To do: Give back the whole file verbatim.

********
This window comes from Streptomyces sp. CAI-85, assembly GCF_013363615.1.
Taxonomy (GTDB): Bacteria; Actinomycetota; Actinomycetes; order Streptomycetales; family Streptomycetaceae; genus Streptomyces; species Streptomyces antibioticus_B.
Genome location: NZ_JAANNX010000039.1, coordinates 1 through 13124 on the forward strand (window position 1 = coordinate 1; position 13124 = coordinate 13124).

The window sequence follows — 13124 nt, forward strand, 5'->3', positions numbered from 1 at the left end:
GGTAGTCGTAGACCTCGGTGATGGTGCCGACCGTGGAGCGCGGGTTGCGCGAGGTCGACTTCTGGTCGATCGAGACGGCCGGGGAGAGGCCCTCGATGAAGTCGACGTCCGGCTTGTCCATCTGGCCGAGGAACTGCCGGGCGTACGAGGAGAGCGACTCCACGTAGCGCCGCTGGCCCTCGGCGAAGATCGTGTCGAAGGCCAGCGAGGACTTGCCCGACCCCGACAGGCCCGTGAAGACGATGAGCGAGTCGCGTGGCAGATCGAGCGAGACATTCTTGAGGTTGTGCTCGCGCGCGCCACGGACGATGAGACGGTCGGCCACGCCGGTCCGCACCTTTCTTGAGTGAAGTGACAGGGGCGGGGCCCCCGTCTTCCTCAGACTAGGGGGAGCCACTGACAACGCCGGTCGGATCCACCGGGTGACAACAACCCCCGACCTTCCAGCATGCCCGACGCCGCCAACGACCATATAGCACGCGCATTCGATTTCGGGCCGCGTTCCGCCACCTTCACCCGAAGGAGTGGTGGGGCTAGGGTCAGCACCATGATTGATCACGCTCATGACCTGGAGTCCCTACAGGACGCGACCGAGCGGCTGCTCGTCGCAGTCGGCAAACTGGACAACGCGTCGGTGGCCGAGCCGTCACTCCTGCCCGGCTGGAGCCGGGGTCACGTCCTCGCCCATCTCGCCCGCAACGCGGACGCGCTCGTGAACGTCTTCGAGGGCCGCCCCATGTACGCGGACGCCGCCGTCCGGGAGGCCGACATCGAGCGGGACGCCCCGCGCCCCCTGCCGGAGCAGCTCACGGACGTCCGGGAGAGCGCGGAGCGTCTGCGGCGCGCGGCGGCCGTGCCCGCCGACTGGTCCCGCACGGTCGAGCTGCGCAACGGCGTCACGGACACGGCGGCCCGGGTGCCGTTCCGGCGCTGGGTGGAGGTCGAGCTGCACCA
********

This window comes from Streptomyces sp. CAI-85, assembly GCF_013363615.1.
Taxonomy (GTDB): Bacteria; Actinomycetota; Actinomycetes; order Streptomycetales; family Streptomycetaceae; genus Streptomyces; species Streptomyces antibioticus_B.
Genome location: NZ_JAANNX010000039.1, coordinates 1 through 13124 on the forward strand (window position 1 = coordinate 1; position 13124 = coordinate 13124).

The window sequence follows — 13124 nt, forward strand, 5'->3', positions numbered from 1 at the left end:
GGTAGTCGTAGACCTCGGTGATGGTGCCGACCGTGGAGCGCGGGTTGCGCGAGGTCGACTTCTGGTCGATCGAGACGGCCGGGGAGAGGCCCTCGATGAAGTCGACGTCCGGCTTGTCCATCTGGCCGAGGAACTGCCGGGCGTACGAGGAGAGCGACTCCACGTAGCGCCGCTGGCCCTCGGCGAAGATCGTGTCGAAGGCCAGCGAGGACTTGCCCGACCCCGACAGGCCCGTGAAGACGATGAGCGAGTCGCGTGGCAGATCGAGCGAGACATTCTTGAGGTTGTGCTCGCGCGCGCCACGGACGATGAGACGGTCGGCCACGCCGGTCCGCACCTTTCTTGAGTGAAGTGACAGGGGCGGGGCCCCCGTCTTCCTCAGACTAGGGGGAGCCACTGACAACGCCGGTCGGATCCACCGGGTGACAACAACCCCCGACCTTCCAGCATGCCCGACGCCGCCAACGACCATATAGCACGCGCATTCGATTTCGGGCCGCGTTCCGCCACCTTCACCCGAAGGAGTGGTGGGGCTAGGGTCAGCACCATGATTGATCACGCTCATGACCTGGAGTCCCTACAGGACGCGACCGAGCGGCTGCTCGTCGCAGTCGGCAAACTGGACAACGCGTCGGTGGCCGAGCCGTCACTCCTGCCCGGCTGGAGCCGGGGTCACGTCCTCGCCCATCTCGCCCGCAACGCGGACGCGCTCGTGAACGTCTTCGAGGGCCGCCCCATGTACGCGGACGCCGCCGTCCGGGAGGCCGACATCGAGCGGGACGCCCCGCGCCCCCTGCCGGAGCAGCTCACGGACGTCCGGGAGAGCGCGGAGCGTCTGCGGCGCGCGGCGGCCGTGCCCGCCGACTGGTCCCGCACGGTCGAGCTGCGCAACGGCGTCACGGACACGGCGGCCCGGGTGCCGTTCCGGCGCTGGGTGGAGGTCGAGCTGCACCA